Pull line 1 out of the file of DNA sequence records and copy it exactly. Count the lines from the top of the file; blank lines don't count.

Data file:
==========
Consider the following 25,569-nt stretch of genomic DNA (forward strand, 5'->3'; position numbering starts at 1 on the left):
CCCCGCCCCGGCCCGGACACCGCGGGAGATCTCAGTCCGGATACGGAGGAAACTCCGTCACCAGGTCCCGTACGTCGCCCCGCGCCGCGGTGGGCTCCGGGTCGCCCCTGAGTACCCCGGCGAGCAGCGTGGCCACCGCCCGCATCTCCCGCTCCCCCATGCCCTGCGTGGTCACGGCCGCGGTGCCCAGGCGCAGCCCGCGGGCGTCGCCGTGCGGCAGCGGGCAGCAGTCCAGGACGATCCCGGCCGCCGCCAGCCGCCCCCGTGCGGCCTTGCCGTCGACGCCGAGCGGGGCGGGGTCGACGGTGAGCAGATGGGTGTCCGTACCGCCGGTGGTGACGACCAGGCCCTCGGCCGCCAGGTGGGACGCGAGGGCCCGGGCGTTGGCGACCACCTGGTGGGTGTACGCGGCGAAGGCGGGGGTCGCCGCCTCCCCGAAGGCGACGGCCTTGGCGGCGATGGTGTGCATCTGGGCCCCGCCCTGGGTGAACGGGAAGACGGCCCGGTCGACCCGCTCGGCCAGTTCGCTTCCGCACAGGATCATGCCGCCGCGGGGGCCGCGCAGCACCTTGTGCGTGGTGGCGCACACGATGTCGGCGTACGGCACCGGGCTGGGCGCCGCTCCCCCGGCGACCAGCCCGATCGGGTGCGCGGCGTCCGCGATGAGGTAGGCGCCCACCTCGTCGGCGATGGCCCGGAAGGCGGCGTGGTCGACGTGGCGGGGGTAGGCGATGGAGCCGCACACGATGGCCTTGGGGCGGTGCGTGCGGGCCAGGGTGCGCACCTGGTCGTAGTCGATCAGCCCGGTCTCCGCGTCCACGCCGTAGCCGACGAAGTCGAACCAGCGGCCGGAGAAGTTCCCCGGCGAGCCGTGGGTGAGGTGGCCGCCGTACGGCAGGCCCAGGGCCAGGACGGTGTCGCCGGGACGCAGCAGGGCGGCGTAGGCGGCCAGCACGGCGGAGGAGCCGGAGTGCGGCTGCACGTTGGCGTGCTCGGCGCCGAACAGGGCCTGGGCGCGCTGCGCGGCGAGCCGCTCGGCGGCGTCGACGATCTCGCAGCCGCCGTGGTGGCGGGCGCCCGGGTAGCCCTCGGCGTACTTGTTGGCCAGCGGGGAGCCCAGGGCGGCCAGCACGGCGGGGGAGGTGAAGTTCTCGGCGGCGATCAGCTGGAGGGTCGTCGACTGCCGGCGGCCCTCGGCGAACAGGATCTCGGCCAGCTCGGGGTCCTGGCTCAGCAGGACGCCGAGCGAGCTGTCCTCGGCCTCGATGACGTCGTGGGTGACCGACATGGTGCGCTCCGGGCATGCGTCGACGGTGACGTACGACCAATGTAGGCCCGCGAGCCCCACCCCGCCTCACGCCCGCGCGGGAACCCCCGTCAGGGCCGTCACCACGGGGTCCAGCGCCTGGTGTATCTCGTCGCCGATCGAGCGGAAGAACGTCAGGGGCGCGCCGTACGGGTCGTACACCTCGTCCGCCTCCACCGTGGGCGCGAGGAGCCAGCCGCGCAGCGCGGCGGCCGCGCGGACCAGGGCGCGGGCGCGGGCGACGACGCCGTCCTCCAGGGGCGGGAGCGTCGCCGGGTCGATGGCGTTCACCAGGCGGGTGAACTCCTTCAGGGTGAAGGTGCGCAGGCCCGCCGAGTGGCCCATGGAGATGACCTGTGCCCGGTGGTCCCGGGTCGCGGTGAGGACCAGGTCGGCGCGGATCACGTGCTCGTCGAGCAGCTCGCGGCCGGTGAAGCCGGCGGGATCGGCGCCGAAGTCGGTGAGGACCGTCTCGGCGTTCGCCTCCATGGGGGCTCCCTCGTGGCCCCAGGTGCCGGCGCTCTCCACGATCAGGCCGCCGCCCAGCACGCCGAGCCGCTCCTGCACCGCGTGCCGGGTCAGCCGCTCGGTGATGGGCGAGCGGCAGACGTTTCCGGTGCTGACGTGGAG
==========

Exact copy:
Consider the following 25,569-nt stretch of genomic DNA (forward strand, 5'->3'; position numbering starts at 1 on the left):